Expert Advice for Speaking to Insurance Companies After an Accident
At Case Barnett Law, we know that recovering from an accident isn’t just about healing from physical injuries—it’s about putting your life and finances back together, too. Our car accident lawyer team can help you pursue the settlement you deserve. Contact us online to learn more.
It may sound harsh, but it’s true: If you believe your insurance company is on your side, you’ve probably never filed a large claim.
That’s because, at the end of the day, insurance companies are businesses. Their objective is to bill more in premiums than they pay out in claims, which is why they may or may not offer you a fair settlement. Their loyalties lie, ultimately, with the bottom line.
Too many people learn this lesson the hard way when they need help the most. They call their insurance company for help, hoping that if they explain the accident to them, they’ll receive the settlement they deserve. Unfortunately, that’s not how it typically works out.
Before speaking with your insurer, it’s critical to understand that the things you say can have serious consequences for your claim. That’s why we recommend hiring a lawyer to negotiate on your behalf. However, if you plan on speaking with your insurer alone, you need to know what to say—and, more importantly—what not to say.
Keep reading to learn our expert advice for speaking to insurance companies after a car accident.
Need help now? The sooner you hire an experienced car crash lawyer, the better chance you have of securing the settlement you deserve. Call our law office at (949) 409-0055 to set up your free case evaluation today.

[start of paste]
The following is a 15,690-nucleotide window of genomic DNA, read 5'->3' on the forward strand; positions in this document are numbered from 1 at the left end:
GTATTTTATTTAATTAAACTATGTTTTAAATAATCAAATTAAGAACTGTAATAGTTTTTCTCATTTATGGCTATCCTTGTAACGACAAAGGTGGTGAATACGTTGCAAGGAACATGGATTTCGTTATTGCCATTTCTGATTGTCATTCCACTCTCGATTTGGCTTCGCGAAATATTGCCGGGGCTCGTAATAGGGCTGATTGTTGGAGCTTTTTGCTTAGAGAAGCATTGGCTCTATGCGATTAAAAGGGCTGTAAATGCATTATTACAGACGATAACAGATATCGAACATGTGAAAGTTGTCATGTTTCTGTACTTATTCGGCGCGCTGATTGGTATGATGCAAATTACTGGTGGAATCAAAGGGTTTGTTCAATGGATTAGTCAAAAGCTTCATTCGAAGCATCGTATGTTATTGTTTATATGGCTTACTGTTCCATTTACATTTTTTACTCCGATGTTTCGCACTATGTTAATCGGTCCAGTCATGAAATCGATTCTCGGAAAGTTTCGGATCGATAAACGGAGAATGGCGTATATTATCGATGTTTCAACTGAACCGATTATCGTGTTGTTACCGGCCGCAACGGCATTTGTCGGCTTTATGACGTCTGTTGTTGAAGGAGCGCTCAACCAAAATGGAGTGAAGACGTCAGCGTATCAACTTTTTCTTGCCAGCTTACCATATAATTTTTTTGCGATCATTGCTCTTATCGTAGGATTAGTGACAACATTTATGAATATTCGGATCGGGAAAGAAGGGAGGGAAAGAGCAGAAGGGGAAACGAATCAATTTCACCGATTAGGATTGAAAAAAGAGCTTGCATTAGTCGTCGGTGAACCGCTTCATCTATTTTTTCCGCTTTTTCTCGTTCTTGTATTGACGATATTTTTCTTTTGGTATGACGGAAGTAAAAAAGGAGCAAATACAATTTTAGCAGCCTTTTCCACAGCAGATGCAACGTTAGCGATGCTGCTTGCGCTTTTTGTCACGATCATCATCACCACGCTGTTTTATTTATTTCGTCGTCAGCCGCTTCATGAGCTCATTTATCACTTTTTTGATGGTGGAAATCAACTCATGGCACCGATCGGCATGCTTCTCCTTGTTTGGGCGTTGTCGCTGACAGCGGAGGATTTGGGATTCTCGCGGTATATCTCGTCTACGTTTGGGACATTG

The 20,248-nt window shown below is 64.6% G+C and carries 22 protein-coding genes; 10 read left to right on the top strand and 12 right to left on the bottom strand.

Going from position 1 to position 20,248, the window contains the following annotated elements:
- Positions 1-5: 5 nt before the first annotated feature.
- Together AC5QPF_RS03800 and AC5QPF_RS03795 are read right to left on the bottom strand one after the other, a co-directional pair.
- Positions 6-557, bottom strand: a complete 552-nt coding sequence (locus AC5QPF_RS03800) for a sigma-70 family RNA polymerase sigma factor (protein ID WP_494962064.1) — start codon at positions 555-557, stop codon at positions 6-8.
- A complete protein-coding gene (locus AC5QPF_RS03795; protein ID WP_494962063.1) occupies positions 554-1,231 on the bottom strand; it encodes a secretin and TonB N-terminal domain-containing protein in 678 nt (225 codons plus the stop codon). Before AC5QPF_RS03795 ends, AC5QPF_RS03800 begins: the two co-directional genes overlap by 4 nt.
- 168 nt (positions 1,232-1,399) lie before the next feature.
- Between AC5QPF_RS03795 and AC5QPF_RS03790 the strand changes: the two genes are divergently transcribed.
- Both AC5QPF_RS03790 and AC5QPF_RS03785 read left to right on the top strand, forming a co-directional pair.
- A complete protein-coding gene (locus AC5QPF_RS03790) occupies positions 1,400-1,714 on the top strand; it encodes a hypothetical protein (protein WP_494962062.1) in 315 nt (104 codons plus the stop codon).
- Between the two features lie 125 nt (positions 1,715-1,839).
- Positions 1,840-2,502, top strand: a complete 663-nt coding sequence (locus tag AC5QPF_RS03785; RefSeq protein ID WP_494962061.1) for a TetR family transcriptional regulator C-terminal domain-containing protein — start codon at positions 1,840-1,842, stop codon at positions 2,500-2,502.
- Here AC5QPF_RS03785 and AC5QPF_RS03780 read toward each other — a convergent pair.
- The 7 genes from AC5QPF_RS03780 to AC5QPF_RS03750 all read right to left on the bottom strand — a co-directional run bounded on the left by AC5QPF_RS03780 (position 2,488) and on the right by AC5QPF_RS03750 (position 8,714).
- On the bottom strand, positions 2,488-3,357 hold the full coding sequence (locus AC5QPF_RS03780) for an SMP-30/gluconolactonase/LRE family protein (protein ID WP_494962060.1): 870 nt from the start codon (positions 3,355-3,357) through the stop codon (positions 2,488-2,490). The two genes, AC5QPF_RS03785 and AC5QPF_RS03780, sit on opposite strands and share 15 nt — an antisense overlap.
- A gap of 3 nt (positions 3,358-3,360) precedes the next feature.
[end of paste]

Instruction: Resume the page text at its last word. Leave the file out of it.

Never Admit Fault
Your insurance adjuster isn’t a friend to be won over. They are there to figure out how much they have to pay you according to your policy and nothing more. Some people assume that admitting fault or partial fault will endear their adjuster to them, but it’s just not the reality. Admitting any blame, even partial blame, gives your insurer grounds to offer a lowball settlement offer, dispute liability for your damages or deny your claim altogether.
That being said, you should never lie to your insurance company. California law requires you to fully cooperate with your insurer, but that doesn’t mean you have to provide your opinion or extra information. If you’re unsure of who was at fault, it’s best to just say you don’t know and allow your lawyer to do the rest.
Don’t Offer Extra Details
It may seem like your insurance representative is extra chatty and interested in the details of your case, but don’t be fooled—they’re digging for information. Don’t make it easier for them by offering extra details and information about your case. Don’t discuss information about your family or job, about past accidents or injuries; in fact, don’t discuss anything that isn’t strictly relevant to your case.
For example, there’s no need to reveal how fast you were going at the time of your accident or the fact that you had back surgery a few years ago. They can use this information as grounds for denying your claim or paying you less than you deserve. Stick to brief and simple responses; if they need more, refer them to your attorney.